Are Pakistanis more gullible than other people? That's what the New York Times would have you believe. In a front page May 26 article, "U.S. Is a Top Villain in Pakistan's Conspiracy Talk," the Times reports that "Conspiracy theory is a national sport in Pakistan," where "the United States has taken center stage, looming so large in Pakistan's collective imagination that it sometimes seems to be responsible for everything that goes wrong here."
As a video sidebar that runs in the Web version of the Times article reports, "In most of the world these conspiracies are the stuff of fringe, but in Pakistan they make for mainstream television."
The Times notes some far-fetched allegations, including that the failed Times Square bombing suspect, Faisal Shezad, was a U.S. plant, but it also cites as conspiratorial a commentator who says that if the Times Square suspect were really trained by Al-Qaeda, he wouldn't have left his keys in the truck and the bomb would have actually worked. It's hard to see how that is a conspiracy theory, or even an unreasonable opinion.
But are Pakistanis more credulous than, say, Americans? Salon blogger Glenn Greenwald cites several instances of unfounded conspiracy theories that were embraced by large numbers of Americans, including the 2003 poll that found 70 percent of Americans believing that Saddam Hussein was linked to the 9/11 attacks.
But there's also the significant numbers of Americans who believe that Barack Obama is a Kenyan, a Muslim sleeper agent, a Communist sleeper agent, the Anti-Christ or some combination of these. And what of the many Americans–including some major media figures–who see global warming as a conspiracy hatched by the world's scientists?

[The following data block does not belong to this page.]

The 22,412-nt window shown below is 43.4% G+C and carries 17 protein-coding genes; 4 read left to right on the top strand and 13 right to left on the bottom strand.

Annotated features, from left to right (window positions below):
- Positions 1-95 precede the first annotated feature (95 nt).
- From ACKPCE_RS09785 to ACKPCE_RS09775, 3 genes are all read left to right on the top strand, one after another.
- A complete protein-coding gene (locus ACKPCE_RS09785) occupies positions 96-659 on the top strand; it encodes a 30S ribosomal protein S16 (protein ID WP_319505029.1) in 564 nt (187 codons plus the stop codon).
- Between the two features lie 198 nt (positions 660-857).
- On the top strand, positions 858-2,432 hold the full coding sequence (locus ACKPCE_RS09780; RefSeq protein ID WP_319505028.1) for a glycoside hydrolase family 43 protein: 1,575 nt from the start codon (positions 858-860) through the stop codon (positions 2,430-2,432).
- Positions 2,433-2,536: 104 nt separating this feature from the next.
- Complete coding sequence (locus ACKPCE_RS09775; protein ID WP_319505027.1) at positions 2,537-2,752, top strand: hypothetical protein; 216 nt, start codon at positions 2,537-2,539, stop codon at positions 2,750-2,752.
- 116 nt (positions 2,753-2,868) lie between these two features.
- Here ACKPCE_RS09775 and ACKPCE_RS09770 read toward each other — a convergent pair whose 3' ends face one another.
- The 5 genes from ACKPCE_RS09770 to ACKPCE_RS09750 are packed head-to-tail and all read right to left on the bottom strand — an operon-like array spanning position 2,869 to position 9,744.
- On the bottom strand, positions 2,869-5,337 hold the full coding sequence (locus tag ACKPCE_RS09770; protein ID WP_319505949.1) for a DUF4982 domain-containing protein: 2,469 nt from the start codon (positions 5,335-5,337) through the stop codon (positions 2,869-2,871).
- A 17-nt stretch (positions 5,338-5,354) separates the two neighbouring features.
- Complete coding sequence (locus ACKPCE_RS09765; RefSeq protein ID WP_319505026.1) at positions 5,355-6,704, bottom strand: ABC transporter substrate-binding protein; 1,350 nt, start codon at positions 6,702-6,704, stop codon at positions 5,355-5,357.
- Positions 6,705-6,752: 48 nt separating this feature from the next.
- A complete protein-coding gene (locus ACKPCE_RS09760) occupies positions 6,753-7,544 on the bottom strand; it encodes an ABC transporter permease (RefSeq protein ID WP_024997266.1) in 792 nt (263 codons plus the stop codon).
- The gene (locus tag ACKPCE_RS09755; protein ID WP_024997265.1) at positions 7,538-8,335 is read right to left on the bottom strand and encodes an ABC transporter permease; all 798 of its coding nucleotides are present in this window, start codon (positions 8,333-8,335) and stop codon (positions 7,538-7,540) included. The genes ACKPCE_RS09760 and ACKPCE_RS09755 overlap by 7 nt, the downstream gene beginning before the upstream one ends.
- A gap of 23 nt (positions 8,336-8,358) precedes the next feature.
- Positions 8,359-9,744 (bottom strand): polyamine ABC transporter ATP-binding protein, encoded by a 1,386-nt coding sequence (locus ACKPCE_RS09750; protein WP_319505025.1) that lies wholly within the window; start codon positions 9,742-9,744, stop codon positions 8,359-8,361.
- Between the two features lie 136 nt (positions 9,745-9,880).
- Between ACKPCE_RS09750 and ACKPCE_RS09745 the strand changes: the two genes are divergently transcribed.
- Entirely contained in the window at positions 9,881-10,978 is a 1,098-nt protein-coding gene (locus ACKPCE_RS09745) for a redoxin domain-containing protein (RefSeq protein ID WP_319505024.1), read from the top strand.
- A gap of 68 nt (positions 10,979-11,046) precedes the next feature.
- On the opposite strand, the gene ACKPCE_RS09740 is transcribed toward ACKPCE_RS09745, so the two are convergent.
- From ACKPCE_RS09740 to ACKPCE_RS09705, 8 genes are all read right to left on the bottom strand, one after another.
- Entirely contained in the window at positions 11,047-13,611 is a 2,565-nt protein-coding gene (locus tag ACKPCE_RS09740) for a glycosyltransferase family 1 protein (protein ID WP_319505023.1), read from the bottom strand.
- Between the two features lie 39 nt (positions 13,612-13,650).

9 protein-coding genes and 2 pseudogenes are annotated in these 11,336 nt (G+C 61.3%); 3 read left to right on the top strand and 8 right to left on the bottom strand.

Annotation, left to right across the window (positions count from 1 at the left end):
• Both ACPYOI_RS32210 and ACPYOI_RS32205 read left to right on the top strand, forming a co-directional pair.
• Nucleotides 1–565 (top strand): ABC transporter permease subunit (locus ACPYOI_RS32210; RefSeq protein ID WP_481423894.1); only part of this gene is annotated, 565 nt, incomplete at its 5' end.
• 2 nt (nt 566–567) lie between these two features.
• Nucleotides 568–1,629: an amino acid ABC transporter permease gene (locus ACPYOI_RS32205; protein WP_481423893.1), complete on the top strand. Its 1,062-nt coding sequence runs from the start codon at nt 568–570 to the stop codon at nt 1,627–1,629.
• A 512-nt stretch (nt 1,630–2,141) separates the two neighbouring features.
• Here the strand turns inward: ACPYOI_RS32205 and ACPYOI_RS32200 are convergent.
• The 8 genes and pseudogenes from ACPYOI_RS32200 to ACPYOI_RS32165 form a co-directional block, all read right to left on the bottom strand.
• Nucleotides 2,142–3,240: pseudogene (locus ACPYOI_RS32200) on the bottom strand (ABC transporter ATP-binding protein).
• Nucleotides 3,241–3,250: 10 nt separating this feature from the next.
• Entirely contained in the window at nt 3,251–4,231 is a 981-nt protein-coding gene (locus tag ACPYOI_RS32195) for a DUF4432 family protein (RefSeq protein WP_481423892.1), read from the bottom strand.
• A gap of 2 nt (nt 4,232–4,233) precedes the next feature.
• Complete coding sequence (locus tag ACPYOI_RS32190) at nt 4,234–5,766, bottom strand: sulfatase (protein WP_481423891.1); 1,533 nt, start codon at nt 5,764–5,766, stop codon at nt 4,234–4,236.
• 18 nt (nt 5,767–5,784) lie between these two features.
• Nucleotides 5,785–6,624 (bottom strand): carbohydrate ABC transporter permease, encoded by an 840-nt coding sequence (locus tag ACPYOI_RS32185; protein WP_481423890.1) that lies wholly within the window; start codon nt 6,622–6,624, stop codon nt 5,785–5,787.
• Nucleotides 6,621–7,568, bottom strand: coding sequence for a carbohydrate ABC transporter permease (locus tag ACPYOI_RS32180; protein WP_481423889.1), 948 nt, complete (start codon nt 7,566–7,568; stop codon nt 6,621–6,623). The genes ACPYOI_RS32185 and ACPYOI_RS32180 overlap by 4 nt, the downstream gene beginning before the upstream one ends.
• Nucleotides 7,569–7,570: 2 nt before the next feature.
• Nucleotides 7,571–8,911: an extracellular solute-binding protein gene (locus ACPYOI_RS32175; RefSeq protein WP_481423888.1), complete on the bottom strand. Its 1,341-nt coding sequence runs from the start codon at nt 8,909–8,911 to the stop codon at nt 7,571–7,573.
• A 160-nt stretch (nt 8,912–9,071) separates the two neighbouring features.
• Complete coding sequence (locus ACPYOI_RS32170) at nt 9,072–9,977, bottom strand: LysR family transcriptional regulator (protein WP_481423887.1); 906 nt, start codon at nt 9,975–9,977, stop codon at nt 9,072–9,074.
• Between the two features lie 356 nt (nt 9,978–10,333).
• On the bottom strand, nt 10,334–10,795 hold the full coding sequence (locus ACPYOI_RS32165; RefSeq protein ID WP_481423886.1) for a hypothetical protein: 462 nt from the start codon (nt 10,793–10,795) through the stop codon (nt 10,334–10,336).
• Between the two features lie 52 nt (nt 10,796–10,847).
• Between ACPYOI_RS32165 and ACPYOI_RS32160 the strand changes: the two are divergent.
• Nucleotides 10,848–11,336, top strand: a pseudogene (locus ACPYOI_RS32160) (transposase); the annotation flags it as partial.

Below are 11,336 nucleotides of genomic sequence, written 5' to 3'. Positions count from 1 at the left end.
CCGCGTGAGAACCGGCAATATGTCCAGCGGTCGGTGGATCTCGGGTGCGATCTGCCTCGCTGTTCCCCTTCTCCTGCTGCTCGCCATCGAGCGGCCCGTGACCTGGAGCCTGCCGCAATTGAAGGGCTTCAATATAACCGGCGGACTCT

There is one difference between the U.S. theories and their Pakistani counterparts. While there is virtually no evidence for these U.S. allegations, the Pakistani charges that "place the U.S. at center stage" are rooted, as the Times briefly mentions, in the U.S.'s imbalanced, largely secretive relationship with Pakistan, which includes the officially unacknowledged U.S. missile attacks in the country and the U.S.'s support for the former Pakistani dictatorship.
Moreover, the Times video sidebar closes with a clip of U.S. Secretary of State Hillary Clinton's remarks about the Times Square bomb plot: "If, heaven forbid, an attack like this that we could trace back to Pakistan were to have been successful, there would be very severe consequences."
Of course, the Clinton threats undermine the Times' central theme that Pakistanis who see the U.S. as a menace to their country are all raving conspiracy nuts. Perhaps that's why they were relegated to the end of a video sidebar in the Web version of the story.